Managing fiscal disciplines: Kapil Sharma, CFO, Lemon Tree Hotels

In the In the last 18 years, LTHL has grown from 49 rooms to nearly 8,500 rooms including owned, leased and managed properties. In a growing organisation, there are two aspects: growth capital, and managing operations and fiscal discipline relating to operating hotels. On the growth front, our ability to raise capital at different points of time for growth helped us, including times not conducive to raising capital. We got the first private equity in 2006 with Warburg Pincus investing with us before we even had 100 operational rooms. We subsequently raised capital in 2008. Post-global financial crisis, we formed a JV with APG with a total investment of Rs 650 crore in 2012. We have been clear on not increasing risks and maintaining discipline by low leverage and cost of debt. 

We have the right capital structure on the leveraging front. We began with 1:1 debt equity ratio and, in some cases, even lower, but increased it where we were sure of it being a deep demand market and could perform and service high levels. But overall, it has been 1:1. 

Another important factor is debt timing. We have always borrowed when the line of site of the opening of the hotel has been clearly visible and that it had moratorium by the time the project stabilised. This moratorium allowed us to service the interest when the hotel was in the initial stabilisation phase. It serviced the interest and the moment it stabilised, principal repayment started. We ensured every hotel services its own liability on debt servicing front.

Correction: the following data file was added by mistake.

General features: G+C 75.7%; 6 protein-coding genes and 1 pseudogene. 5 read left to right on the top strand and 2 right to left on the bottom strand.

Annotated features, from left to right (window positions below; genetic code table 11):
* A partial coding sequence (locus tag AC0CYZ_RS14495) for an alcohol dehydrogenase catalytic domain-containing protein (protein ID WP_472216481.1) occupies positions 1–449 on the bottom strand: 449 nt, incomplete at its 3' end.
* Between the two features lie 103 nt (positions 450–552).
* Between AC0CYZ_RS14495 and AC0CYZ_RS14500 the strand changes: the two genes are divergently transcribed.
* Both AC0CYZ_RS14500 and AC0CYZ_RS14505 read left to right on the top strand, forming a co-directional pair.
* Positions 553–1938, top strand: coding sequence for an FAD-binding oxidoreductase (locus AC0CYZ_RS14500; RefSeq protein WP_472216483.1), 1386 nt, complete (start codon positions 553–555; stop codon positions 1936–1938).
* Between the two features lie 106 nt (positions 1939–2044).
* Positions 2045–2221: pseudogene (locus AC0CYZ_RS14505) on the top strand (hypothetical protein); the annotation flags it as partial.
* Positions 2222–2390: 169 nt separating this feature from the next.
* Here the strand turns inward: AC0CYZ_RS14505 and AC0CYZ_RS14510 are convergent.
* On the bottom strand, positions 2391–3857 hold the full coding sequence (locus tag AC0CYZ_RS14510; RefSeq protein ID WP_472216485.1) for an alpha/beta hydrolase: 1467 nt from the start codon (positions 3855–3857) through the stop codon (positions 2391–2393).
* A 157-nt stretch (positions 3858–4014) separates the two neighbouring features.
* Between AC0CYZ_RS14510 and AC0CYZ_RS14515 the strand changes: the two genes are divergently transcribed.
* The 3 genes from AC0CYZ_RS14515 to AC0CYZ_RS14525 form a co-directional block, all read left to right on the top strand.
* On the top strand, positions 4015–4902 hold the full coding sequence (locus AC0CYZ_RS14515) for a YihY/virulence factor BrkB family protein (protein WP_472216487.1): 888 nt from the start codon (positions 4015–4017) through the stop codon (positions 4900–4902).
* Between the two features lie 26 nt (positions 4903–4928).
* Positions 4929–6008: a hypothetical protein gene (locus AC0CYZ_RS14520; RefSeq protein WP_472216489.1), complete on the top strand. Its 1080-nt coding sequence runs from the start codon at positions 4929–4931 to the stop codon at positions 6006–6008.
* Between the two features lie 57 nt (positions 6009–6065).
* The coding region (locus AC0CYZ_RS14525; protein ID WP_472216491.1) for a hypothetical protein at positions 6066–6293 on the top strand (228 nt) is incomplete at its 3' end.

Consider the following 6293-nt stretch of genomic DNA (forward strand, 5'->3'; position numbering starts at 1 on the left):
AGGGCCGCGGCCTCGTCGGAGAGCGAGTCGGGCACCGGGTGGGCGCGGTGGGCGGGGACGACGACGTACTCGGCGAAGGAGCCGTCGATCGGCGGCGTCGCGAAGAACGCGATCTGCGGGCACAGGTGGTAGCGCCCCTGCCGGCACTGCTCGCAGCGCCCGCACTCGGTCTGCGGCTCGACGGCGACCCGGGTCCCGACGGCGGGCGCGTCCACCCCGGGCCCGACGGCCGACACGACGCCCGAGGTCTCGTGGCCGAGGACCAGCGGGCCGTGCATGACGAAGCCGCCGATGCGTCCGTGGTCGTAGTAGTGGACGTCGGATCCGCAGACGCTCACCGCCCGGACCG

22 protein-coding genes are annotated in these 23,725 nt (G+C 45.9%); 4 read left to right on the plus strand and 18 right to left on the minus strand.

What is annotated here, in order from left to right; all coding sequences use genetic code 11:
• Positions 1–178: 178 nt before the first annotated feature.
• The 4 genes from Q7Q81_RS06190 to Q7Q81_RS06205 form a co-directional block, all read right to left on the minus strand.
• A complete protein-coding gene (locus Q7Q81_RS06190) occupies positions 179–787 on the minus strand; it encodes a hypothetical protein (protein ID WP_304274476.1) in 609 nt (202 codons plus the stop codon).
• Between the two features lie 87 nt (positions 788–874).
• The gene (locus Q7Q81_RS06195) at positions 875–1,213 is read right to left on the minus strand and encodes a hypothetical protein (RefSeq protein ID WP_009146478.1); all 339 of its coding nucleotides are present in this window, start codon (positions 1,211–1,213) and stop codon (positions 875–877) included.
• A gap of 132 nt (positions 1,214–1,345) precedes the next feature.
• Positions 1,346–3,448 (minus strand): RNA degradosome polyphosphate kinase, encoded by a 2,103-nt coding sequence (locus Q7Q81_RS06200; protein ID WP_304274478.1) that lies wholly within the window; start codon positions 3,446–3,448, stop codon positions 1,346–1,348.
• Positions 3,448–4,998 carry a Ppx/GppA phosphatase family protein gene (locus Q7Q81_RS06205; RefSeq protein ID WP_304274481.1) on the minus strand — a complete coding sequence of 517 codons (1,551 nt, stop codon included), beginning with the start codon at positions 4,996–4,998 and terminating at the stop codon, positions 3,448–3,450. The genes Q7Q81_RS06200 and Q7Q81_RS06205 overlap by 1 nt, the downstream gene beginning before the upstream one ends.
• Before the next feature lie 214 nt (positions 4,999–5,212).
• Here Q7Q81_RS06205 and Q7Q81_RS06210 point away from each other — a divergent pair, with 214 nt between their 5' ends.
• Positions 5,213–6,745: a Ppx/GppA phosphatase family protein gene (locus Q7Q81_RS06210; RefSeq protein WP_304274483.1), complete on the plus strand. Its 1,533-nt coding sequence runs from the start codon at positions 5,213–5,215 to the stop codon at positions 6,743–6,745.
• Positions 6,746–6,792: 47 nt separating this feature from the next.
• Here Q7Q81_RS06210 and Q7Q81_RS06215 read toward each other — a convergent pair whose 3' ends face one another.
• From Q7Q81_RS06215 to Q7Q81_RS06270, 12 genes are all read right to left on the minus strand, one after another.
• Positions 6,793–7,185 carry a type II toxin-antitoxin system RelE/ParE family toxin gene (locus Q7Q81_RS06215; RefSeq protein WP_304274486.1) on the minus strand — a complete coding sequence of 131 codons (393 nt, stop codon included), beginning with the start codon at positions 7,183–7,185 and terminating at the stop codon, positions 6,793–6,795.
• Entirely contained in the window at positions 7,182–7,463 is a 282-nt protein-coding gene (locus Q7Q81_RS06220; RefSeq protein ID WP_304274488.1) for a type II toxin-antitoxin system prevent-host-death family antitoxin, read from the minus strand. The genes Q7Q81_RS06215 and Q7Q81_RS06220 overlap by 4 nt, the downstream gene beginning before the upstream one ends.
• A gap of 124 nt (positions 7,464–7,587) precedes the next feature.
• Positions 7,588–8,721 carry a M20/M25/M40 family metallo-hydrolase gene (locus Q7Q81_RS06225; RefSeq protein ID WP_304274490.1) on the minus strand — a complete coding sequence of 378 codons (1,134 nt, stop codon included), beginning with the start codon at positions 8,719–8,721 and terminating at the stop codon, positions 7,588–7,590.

On the supply side, we shifted our credit exposure to different organisation, different lenders, different banks and FIs based on the parameter on how we can reduce costs. This was done to maintain fiscal discipline with respect to the project’s growth capital requirement. On consumption side, we have been vigilant on our project cost by capping control on project cost per key. For operating hotels, we ensured each hotel met its own liabilities and own debt servicing.